Monday, July 23, 2018

Sequence alignment is still an open computational problem


I recently submitted an invited manuscript about multiple sequence alignment to a bioinformatics journal, but it did not fare well with the reviewers (ominously, there were more than the usual two, and it took a couple of months to get the reviews). The bioinformatics referees simply rejected the notion that a multiple alignment is an object in its own right, which is the basic premise of the manuscript.

To explain this: if we think of the normal tabular arrangement of a multiple sequence alignment, then the historical relationships among the rows (the taxa) are drawn as a phylogeny, while the historical relationships among the columns represent the homologies among the characters. There is no necessary primary importance of the phylogeny relationships over the homology relationships. However, phylogenies are much more prominent in the literature; and, indeed, sequence alignment is often seen as nothing more than a pesky step on the way to getting a phylogeny.

However, if we accept this notion, that homology relationships are both important and interesting in their own right, then multiple sequence alignment is certainly still an open computational problem, because most automated sequence alignments currently do not represent homology relationships. Instead, they represent sequence similarity of various sorts, and thus they only represent homology to the extent that similarity reflects history. In fact, similarity = homology + analogy, and the latter is not trivial.

I have previously written about the topic of alignment-as-homology for the biological audience:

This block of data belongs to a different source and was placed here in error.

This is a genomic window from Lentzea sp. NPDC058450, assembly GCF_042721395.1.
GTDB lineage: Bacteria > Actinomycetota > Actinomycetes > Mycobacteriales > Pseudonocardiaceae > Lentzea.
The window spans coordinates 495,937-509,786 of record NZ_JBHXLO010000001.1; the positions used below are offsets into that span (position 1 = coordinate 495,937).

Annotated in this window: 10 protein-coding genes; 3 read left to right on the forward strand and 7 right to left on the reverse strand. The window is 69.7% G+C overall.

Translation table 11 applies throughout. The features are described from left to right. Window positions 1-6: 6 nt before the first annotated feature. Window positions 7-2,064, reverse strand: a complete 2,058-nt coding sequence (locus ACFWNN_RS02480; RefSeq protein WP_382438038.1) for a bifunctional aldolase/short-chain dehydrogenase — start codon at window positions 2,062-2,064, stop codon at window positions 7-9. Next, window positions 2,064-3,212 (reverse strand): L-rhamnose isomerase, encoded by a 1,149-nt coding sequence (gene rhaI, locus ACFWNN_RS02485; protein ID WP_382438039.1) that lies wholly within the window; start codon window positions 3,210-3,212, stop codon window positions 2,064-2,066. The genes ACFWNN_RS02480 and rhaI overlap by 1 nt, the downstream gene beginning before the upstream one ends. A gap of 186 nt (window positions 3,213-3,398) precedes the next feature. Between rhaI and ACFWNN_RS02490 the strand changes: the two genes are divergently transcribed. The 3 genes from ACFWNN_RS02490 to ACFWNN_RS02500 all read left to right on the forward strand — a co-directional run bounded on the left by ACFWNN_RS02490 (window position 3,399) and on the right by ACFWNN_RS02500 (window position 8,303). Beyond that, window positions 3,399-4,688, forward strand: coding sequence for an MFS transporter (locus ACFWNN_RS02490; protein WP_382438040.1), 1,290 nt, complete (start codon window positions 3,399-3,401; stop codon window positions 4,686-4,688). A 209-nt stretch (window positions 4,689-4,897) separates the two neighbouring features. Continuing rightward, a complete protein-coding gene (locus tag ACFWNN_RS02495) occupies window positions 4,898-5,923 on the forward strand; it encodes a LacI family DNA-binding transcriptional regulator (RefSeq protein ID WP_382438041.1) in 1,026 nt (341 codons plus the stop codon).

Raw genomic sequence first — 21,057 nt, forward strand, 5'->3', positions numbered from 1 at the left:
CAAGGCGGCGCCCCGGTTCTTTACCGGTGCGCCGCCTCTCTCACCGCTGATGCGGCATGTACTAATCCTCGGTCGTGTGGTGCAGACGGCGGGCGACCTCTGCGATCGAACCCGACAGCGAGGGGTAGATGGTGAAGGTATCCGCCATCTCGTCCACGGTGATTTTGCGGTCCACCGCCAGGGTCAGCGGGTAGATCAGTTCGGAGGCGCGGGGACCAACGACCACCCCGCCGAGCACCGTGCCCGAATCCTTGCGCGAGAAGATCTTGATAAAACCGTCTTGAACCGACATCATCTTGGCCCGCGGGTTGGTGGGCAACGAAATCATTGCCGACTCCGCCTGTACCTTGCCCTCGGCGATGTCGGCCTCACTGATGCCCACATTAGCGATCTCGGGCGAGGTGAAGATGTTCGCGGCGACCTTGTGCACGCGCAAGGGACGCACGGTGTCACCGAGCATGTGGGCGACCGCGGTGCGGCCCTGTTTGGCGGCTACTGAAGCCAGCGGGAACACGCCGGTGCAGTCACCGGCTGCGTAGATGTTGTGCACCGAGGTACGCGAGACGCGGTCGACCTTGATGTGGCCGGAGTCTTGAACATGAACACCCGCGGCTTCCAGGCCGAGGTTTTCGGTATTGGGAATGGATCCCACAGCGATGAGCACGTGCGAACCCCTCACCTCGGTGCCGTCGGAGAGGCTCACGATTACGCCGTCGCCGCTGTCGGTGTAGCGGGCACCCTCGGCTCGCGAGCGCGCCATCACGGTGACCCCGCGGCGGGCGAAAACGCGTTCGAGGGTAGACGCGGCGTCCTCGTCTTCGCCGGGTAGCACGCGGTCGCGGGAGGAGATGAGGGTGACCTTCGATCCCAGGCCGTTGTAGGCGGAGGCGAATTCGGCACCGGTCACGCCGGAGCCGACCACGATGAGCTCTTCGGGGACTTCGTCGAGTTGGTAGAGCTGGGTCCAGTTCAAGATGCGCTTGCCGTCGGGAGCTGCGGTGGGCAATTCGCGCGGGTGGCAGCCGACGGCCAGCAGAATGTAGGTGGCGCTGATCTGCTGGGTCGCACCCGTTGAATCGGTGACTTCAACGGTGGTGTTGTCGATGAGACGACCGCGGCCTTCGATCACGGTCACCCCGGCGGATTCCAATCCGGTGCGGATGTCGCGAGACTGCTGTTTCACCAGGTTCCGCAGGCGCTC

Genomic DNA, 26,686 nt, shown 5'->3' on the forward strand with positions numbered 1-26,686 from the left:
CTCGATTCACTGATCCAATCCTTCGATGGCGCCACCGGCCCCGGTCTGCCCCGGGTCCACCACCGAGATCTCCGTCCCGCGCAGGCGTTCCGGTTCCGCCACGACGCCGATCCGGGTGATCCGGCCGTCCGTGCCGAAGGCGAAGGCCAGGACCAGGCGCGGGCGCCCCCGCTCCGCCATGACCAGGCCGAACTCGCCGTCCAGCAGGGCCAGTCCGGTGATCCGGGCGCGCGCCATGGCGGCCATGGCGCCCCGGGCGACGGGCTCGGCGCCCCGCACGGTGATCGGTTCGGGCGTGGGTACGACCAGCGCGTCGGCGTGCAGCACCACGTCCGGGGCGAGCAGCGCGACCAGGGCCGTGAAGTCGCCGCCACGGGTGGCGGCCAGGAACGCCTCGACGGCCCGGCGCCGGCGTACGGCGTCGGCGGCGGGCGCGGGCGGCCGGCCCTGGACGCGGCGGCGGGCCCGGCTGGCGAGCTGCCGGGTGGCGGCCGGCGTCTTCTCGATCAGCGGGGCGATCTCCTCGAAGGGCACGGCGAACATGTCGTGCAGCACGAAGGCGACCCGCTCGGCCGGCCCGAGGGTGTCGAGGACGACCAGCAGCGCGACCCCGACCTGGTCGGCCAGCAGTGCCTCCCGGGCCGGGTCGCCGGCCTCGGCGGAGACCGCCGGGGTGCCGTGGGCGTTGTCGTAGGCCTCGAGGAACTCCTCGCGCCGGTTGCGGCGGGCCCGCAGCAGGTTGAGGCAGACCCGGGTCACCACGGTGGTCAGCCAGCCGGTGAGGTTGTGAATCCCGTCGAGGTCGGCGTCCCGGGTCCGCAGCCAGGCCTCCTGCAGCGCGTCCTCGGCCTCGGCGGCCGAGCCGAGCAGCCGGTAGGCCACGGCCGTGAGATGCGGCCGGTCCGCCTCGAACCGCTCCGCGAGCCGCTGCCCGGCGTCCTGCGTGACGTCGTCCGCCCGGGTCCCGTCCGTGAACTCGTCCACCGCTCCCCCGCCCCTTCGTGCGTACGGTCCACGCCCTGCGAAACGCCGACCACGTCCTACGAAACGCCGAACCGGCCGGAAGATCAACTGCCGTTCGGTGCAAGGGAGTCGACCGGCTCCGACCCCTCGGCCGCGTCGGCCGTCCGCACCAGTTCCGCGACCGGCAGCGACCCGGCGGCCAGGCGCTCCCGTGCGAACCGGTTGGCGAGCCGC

• Morrison DA (2015) Is multiple sequence alignment an art or a science? Systematic Botany 40: 14-26.
  • Morrison DA, Morgan MJ, Kelchner SA (2015) Molecular homology and multiple sequence alignment: an analysis of concepts and practice. Australian Systematic Botany 28: 46-62.
This new manuscript is intended to be the equivalent for the bioinformatics audience, explaining why homology ≠ similarity, and therefore why the current alignment algorithms are inadequate.

Rather than let it languish, and since it is likely to be the last single-author paper that I ever write, I tried to add it to the bioRxiv repository, for everyone to read. Sadly, their reviewers decided that it is insufficiently original, but is merely a summary of existing information. So, I guess that they are not impressed by the novel ideas, either.

I also tried the arXiv, which may seem to be more appropriate, given the audience, but they no longer recognize my user account, which means that the manuscripts I have there now exist in limbo. The world is apparently against my manuscript!

So, I am linking the paper here, instead:
Please have a look; and if you think it is worth it, then please spread the word. Moreover, if you are computationally inclined, then feel free to be inspired to tackle the problem described therein.

PS. I also once wrote a brief blog post about this:

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